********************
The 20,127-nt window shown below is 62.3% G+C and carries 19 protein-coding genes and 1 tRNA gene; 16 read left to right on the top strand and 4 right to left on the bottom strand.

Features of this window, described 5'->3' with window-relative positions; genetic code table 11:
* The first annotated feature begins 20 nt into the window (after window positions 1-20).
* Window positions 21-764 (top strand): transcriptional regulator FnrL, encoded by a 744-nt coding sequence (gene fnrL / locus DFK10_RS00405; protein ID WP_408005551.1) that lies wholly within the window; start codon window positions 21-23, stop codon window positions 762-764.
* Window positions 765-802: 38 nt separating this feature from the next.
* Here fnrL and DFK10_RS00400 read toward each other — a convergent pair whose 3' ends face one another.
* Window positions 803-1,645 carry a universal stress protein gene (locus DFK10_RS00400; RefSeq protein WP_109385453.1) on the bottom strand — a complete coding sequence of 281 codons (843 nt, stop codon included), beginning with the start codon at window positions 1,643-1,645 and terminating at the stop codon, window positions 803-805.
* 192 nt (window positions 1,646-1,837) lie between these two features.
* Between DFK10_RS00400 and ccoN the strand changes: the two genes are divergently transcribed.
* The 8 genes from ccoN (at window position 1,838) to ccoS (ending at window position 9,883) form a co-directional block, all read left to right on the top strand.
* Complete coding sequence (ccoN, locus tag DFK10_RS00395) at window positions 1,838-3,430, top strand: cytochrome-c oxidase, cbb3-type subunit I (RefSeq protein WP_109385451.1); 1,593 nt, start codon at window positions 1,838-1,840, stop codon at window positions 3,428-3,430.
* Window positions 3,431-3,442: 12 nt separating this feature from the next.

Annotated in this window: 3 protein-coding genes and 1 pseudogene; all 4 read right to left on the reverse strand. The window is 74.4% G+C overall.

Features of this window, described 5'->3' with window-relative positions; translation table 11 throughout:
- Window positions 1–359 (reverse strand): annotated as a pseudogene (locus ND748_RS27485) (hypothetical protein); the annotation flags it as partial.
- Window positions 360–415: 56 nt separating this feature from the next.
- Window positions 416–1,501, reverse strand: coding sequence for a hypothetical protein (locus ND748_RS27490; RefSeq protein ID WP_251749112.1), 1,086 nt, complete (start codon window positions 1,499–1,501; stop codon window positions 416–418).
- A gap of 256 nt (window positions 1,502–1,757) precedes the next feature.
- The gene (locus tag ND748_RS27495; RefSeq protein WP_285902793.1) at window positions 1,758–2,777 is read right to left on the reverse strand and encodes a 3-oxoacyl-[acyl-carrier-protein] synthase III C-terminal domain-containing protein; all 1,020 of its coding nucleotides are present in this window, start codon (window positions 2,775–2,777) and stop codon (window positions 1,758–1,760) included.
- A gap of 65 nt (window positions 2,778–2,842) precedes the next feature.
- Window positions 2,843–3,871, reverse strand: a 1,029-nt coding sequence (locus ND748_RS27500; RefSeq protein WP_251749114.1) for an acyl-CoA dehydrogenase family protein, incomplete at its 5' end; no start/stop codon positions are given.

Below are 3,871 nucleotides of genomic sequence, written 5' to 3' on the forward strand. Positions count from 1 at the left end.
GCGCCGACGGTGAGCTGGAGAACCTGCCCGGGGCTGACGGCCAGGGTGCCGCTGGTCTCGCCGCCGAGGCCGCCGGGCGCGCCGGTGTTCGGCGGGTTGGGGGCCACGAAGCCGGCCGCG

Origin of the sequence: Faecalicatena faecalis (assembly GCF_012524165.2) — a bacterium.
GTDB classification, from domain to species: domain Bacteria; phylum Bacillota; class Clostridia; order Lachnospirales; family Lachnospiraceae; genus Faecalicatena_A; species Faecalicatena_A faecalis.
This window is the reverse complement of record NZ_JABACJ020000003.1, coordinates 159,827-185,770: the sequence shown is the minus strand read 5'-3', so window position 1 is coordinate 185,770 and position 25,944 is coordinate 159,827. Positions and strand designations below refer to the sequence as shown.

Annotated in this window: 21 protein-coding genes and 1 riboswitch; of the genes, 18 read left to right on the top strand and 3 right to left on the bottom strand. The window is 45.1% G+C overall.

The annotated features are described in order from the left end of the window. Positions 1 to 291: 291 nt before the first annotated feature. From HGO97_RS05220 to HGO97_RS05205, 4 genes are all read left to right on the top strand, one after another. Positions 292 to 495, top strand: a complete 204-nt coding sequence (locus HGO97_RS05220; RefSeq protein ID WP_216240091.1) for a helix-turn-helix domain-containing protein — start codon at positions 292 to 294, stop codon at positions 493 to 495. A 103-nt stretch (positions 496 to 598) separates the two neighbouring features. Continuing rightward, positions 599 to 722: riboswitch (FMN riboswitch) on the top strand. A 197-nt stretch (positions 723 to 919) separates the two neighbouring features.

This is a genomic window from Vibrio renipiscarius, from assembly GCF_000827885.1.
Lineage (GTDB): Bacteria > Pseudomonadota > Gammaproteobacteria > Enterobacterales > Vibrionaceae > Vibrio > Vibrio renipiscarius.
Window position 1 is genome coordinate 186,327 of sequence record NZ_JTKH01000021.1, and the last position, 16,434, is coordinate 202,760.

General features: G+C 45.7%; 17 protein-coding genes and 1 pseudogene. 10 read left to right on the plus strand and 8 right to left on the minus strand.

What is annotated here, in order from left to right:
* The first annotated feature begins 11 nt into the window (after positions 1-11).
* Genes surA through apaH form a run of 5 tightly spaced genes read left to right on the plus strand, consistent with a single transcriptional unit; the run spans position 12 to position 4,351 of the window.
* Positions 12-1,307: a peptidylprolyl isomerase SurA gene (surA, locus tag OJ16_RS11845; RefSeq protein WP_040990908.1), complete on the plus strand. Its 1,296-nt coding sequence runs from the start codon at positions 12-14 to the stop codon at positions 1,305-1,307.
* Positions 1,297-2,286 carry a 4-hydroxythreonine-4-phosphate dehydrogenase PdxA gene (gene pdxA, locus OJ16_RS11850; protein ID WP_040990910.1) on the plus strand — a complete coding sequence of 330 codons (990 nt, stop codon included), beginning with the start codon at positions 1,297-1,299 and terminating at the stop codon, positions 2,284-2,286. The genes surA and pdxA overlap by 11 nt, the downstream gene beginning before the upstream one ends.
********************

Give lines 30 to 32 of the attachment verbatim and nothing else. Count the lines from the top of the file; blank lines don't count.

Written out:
Lineage (GTDB): Bacteria > Pseudomonadota > Gammaproteobacteria > Enterobacterales > Vibrionaceae > Vibrio > Vibrio renipiscarius.
Window position 1 is genome coordinate 186,327 of sequence record NZ_JTKH01000021.1, and the last position, 16,434, is coordinate 202,760.

General features: G+C 45.7%; 17 protein-coding genes and 1 pseudogene. 10 read left to right on the plus strand and 8 right to left on the minus strand.